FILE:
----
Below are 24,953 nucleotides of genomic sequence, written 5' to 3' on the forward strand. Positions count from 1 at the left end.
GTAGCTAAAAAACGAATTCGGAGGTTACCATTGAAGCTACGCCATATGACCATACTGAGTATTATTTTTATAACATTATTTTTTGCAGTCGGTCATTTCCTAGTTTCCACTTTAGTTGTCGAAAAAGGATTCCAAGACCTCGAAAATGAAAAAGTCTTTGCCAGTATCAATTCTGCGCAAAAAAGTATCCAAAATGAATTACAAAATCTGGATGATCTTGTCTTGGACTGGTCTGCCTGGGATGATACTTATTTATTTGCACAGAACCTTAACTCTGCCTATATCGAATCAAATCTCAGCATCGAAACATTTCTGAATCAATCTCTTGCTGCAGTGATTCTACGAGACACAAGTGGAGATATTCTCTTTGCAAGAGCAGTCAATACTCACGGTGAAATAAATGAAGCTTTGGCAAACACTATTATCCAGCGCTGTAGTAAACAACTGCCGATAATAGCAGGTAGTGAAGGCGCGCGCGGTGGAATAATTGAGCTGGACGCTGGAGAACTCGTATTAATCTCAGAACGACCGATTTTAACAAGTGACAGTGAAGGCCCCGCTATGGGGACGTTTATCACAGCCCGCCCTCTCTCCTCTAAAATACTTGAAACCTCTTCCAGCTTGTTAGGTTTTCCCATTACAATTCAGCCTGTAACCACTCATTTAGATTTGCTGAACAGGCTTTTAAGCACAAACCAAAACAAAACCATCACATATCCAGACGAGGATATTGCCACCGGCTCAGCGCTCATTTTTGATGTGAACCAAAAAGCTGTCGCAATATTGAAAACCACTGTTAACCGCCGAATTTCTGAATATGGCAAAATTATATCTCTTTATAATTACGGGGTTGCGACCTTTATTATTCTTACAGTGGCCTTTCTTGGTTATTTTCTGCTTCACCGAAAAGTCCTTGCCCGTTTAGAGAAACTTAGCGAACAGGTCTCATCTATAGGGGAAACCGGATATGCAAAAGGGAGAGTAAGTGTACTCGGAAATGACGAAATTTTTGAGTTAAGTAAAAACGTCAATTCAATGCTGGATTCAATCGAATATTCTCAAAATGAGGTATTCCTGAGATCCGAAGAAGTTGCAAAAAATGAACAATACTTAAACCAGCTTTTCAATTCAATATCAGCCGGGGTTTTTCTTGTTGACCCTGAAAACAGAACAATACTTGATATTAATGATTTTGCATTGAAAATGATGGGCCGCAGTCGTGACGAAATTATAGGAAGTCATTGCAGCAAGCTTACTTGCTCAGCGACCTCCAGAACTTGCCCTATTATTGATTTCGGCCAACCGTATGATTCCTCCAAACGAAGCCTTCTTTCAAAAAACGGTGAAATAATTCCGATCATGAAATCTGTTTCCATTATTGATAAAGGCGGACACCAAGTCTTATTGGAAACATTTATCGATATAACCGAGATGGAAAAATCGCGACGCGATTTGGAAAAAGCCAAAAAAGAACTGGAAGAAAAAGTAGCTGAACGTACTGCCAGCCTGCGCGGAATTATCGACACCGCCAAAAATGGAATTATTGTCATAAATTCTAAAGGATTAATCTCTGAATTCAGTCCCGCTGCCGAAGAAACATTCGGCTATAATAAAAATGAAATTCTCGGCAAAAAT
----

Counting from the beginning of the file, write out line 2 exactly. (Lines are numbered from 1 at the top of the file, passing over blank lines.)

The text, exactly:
GTAGCTAAAAAACGAATTCGGAGGTTACCATTGAAGCTACGCCATATGACCATACTGAGTATTATTTTTATAACATTATTTTTTGCAGTCGGTCATTTCCTAGTTTCCACTTTAGTTGTCGAAAAAGGATTCCAAGACCTCGAAAATGAAAAAGTCTTTGCCAGTATCAATTCTGCGCAAAAAAGTATCCAAAATGAATTACAAAATCTGGATGATCTTGTCTTGGACTGGTCTGCCTGGGATGATACTTATTTATTTGCACAGAACCTTAACTCTGCCTATATCGAATCAAATCTCAGCATCGAAACATTTCTGAATCAATCTCTTGCTGCAGTGATTCTACGAGACACAAGTGGAGATATTCTCTTTGCAAGAGCAGTCAATACTCACGGTGAAATAAATGAAGCTTTGGCAAACACTATTATCCAGCGCTGTAGTAAACAACTGCCGATAATAGCAGGTAGTGAAGGCGCGCGCGGTGGAATAATTGAGCTGGACGCTGGAGAACTCGTATTAATCTCAGAACGACCGATTTTAACAAGTGACAGTGAAGGCCCCGCTATGGGGACGTTTATCACAGCCCGCCCTCTCTCCTCTAAAATACTTGAAACCTCTTCCAGCTTGTTAGGTTTTCCCATTACAATTCAGCCTGTAACCACTCATTTAGATTTGCTGAACAGGCTTTTAAGCACAAACCAAAACAAAACCATCACATATCCAGACGAGGATATTGCCACCGGCTCAGCGCTCATTTTTGATGTGAACCAAAAAGCTGTCGCAATATTGAAAACCACTGTTAACCGCCGAATTTCTGAATATGGCAAAATTATATCTCTTTATAATTACGGGGTTGCGACCTTTATTATTCTTACAGTGGCCTTTCTTGGTTATTTTCTGCTTCACCGAAAAGTCCTTGCCCGTTTAGAGAAACTTAGCGAACAGGTCTCATCTATAGGGGAAACCGGATATGCAAAAGGGAGAGTAAGTGTACTCGGAAATGACGAAATTTTTGAGTTAAGTAAAAACGTCAATTCAATGCTGGATTCAATCGAATATTCTCAAAATGAGGTATTCCTGAGATCCGAAGAAGTTGCAAAAAATGAACAATACTTAAACCAGCTTTTCAATTCAATATCAGCCGGGGTTTTTCTTGTTGACCCTGAAAACAGAACAATACTTGATATTAATGATTTTGCATTGAAAATGATGGGCCGCAGTCGTGACGAAATTATAGGAAGTCATTGCAGCAAGCTTACTTGCTCAGCGACCTCCAGAACTTGCCCTATTATTGATTTCGGCCAACCGTATGATTCCTCCAAACGAAGCCTTCTTTCAAAAAACGGTGAAATAATTCCGATCATGAAATCTGTTTCCATTATTGATAAAGGCGGACACCAAGTCTTATTGGAAACATTTATCGATATAACCGAGATGGAAAAATCGCGACGCGATTTGGAAAAAGCCAAAAAAGAACTGGAAGAAAAAGTAGCTGAACGTACTGCCAGCCTGCGCGGAATTATCGACACCGCCAAAAATGGAATTATTGTCATAAATTCTAAAGGATTAATCTCTGAATTCAGTCCCGCTGCCGAAGAAACATTCGGCTATAATAAAAATGAAATTCTCGGCAAAAAT